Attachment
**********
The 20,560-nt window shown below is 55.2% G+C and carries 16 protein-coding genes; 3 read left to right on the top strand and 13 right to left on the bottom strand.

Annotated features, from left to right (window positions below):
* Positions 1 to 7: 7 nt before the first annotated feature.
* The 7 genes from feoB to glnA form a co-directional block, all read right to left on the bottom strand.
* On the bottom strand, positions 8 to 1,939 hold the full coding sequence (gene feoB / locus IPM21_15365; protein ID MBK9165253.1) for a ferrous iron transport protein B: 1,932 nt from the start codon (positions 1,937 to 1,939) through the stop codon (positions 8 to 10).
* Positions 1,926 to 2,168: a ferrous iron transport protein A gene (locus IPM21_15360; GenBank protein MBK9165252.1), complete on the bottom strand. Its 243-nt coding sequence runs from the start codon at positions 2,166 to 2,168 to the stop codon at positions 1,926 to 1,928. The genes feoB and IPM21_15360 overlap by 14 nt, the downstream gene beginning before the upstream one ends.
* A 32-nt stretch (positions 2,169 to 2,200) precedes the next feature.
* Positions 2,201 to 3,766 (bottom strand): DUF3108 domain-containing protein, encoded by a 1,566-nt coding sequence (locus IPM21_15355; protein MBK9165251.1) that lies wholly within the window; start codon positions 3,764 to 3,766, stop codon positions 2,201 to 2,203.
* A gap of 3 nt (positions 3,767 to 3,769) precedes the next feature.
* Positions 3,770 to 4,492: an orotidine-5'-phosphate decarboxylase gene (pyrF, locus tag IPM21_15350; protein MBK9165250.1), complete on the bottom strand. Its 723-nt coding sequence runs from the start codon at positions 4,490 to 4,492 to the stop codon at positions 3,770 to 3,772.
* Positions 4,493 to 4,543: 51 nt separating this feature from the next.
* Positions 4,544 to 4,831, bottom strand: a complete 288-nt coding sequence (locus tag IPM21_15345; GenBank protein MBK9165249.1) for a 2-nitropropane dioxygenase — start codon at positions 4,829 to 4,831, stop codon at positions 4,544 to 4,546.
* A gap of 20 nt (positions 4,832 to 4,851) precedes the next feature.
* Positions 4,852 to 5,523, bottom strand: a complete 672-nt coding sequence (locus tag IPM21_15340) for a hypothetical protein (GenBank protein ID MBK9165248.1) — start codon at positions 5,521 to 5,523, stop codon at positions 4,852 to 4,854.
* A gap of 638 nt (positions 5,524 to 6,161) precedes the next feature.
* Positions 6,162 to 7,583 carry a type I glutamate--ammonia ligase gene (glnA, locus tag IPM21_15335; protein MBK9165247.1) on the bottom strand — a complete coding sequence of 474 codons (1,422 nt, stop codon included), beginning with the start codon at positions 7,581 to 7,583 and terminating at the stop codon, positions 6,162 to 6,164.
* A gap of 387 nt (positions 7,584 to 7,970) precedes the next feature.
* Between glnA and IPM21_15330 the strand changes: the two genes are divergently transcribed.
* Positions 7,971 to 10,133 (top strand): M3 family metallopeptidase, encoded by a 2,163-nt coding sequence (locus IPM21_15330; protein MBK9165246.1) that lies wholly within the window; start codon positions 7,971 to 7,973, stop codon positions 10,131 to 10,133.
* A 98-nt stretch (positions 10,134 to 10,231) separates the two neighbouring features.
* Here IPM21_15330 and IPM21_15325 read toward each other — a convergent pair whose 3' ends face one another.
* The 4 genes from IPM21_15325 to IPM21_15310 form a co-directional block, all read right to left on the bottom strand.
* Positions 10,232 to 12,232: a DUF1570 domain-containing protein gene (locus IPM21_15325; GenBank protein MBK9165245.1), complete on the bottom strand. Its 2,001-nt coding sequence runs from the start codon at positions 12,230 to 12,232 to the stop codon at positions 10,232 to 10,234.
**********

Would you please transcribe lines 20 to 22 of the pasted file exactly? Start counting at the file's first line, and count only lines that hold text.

* A 98-nt stretch (positions 10,134 to 10,231) separates the two neighbouring features.
* Here IPM21_15330 and IPM21_15325 read toward each other — a convergent pair whose 3' ends face one another.
* The 4 genes from IPM21_15325 to IPM21_15310 form a co-directional block, all read right to left on the bottom strand.